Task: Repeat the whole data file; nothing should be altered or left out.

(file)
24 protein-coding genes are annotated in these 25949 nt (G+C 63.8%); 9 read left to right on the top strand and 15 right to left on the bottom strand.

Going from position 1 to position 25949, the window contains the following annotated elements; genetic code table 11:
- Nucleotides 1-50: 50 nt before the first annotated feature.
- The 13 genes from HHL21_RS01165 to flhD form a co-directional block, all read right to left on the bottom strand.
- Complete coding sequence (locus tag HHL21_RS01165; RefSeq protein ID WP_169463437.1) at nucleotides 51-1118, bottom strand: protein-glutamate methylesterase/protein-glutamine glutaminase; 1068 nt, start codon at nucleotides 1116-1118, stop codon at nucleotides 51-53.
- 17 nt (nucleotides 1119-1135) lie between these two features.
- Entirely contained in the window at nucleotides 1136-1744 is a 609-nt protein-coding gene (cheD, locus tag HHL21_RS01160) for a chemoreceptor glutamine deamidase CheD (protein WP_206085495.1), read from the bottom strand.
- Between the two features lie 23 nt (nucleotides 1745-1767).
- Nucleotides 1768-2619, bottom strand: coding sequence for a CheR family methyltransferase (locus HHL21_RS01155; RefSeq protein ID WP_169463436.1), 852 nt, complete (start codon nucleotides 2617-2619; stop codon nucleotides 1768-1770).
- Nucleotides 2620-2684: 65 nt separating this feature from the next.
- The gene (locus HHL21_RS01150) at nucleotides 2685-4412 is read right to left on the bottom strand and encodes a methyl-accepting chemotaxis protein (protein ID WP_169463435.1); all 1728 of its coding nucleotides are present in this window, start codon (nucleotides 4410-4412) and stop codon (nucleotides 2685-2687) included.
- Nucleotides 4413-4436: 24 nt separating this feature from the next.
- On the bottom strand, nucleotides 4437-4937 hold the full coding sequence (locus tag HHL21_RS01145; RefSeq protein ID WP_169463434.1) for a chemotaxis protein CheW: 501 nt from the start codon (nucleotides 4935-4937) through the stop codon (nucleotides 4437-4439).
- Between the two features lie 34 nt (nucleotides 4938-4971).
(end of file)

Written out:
24 protein-coding genes are annotated in these 25949 nt (G+C 63.8%); 9 read left to right on the top strand and 15 right to left on the bottom strand.

Going from position 1 to position 25949, the window contains the following annotated elements; genetic code table 11:
- Nucleotides 1-50: 50 nt before the first annotated feature.
- The 13 genes from HHL21_RS01165 to flhD form a co-directional block, all read right to left on the bottom strand.
- Complete coding sequence (locus tag HHL21_RS01165; RefSeq protein ID WP_169463437.1) at nucleotides 51-1118, bottom strand: protein-glutamate methylesterase/protein-glutamine glutaminase; 1068 nt, start codon at nucleotides 1116-1118, stop codon at nucleotides 51-53.
- 17 nt (nucleotides 1119-1135) lie between these two features.
- Entirely contained in the window at nucleotides 1136-1744 is a 609-nt protein-coding gene (cheD, locus tag HHL21_RS01160) for a chemoreceptor glutamine deamidase CheD (protein WP_206085495.1), read from the bottom strand.
- Between the two features lie 23 nt (nucleotides 1745-1767).
- Nucleotides 1768-2619, bottom strand: coding sequence for a CheR family methyltransferase (locus HHL21_RS01155; RefSeq protein ID WP_169463436.1), 852 nt, complete (start codon nucleotides 2617-2619; stop codon nucleotides 1768-1770).
- Nucleotides 2620-2684: 65 nt separating this feature from the next.
- The gene (locus HHL21_RS01150) at nucleotides 2685-4412 is read right to left on the bottom strand and encodes a methyl-accepting chemotaxis protein (protein ID WP_169463435.1); all 1728 of its coding nucleotides are present in this window, start codon (nucleotides 4410-4412) and stop codon (nucleotides 2685-2687) included.
- Nucleotides 4413-4436: 24 nt separating this feature from the next.
- On the bottom strand, nucleotides 4437-4937 hold the full coding sequence (locus tag HHL21_RS01145; RefSeq protein ID WP_169463434.1) for a chemotaxis protein CheW: 501 nt from the start codon (nucleotides 4935-4937) through the stop codon (nucleotides 4437-4439).
- Between the two features lie 34 nt (nucleotides 4938-4971).